And so it's just such a challenge and we see more cities - Edmonds acted this week, Mercer Island acted recently. And lots of people had questions, as did I - okay, well, there's this federal ruling saying that you can't outlaw homelessness, essentially - outlaw sleeping in public areas, living in a public area because you have nowhere else to go, if there is nowhere for them to go. And so these cities seem to be trying to get creative and saying - well, people are either refusing services, or there are services available in another city and maybe we'll just put them on a bus and ship them out there - which I always find really, really interesting because those are the same people who always talk about - homeless people are just coming there because - this is Seattle's problem. And it's not - these are people who were in that community. Meanwhile, they're making their community's issue that they have responsibility to solve some other city's problem.

[00:20:56] Nicole Thomas-Kennedy: And I'm sure the City of Everett will bring that up. I'm sure the City of Everett will be like - well, now we have to absorb all of Edmonds' people that they're sending to us as well. But it's just - it's all - it's the same, it's the same thing. It's just moving the problem around and getting it out of certain people's eyeline - is really the goal of things like that. It's not - there's no solution there. You know what I mean? And it's not even masquerading as a solution. There's a solution to the problem of - I don't want to see this - certain people don't want to see this and they shouldn't have to. That's the problem that's being addressed - it's not addressing how many unsheltered people there are, it's not helping people get shelter. It's just saying I don't care as long as I don't see it. And it's -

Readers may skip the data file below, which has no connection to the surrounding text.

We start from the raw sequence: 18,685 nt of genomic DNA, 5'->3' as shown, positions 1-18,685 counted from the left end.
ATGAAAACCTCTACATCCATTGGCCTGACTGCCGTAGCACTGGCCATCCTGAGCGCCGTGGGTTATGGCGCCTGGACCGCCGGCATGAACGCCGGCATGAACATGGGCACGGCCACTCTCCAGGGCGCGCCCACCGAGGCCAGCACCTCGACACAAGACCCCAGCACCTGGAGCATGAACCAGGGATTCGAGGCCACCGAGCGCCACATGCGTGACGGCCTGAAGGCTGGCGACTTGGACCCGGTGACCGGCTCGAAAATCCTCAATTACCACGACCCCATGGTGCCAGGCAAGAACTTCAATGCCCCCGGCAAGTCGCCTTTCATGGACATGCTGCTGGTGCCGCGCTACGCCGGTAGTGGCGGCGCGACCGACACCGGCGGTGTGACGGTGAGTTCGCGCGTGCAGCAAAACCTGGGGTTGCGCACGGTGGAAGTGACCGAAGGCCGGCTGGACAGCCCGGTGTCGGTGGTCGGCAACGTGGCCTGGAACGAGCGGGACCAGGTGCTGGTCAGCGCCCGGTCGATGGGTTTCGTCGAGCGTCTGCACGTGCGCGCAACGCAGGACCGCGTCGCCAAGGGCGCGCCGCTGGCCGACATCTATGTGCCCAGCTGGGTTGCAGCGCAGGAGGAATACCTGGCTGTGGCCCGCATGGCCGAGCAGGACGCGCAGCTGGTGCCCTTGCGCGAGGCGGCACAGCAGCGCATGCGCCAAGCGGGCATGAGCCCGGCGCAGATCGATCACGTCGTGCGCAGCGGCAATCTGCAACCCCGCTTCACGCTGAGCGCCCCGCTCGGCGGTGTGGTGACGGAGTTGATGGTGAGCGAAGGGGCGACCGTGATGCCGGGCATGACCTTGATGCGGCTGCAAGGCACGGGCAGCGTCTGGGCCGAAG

[00:21:49] Crystal Fincher: That's exactly what it is. It's exactly what it is. And I cringe every time I hear someone characterize the problem as "visible homelessness" - we need to solve visible homelessness. The visible part is not the problematic word in that sentence, it's the part where people don't have a home - let's actually solve that. Because we only make both of those problems worse if we don't address getting people into housing. So we will continue to pay attention to that.

The country is continuing to invest more in policing and Seattle is actually not an exception. So on the day before [after] the anniversary of George Floyd's death - in Seattle, the City approved over a million dollars in police hiring incentives and recruitment efforts. This has been part of developing conversation related to - hey, these bonuses for signing up or retention bonuses don't seem to have much data behind them to show that they're actually effective in keeping police there. Even for people who believe there should be more police, who want more police on the street, this actually is not appearing to be an effective way to accomplish that goal, but it is a substantial expenditure. And it's interesting, particularly in the City of Seattle and the overlooked poll that we talked about last week, where when Seattle residents were asked - hey, if you could tell the City where you wanted more of your tax dollars spent, what would you say? Over 90% of people said - when it comes to public safety, the number one thing I want you to invest my dollars in are addiction treatment and recovery services. 80% of people were like - absolutely want you to address root causes of crime. And further down the list, about half the people were also like - and we want more cops.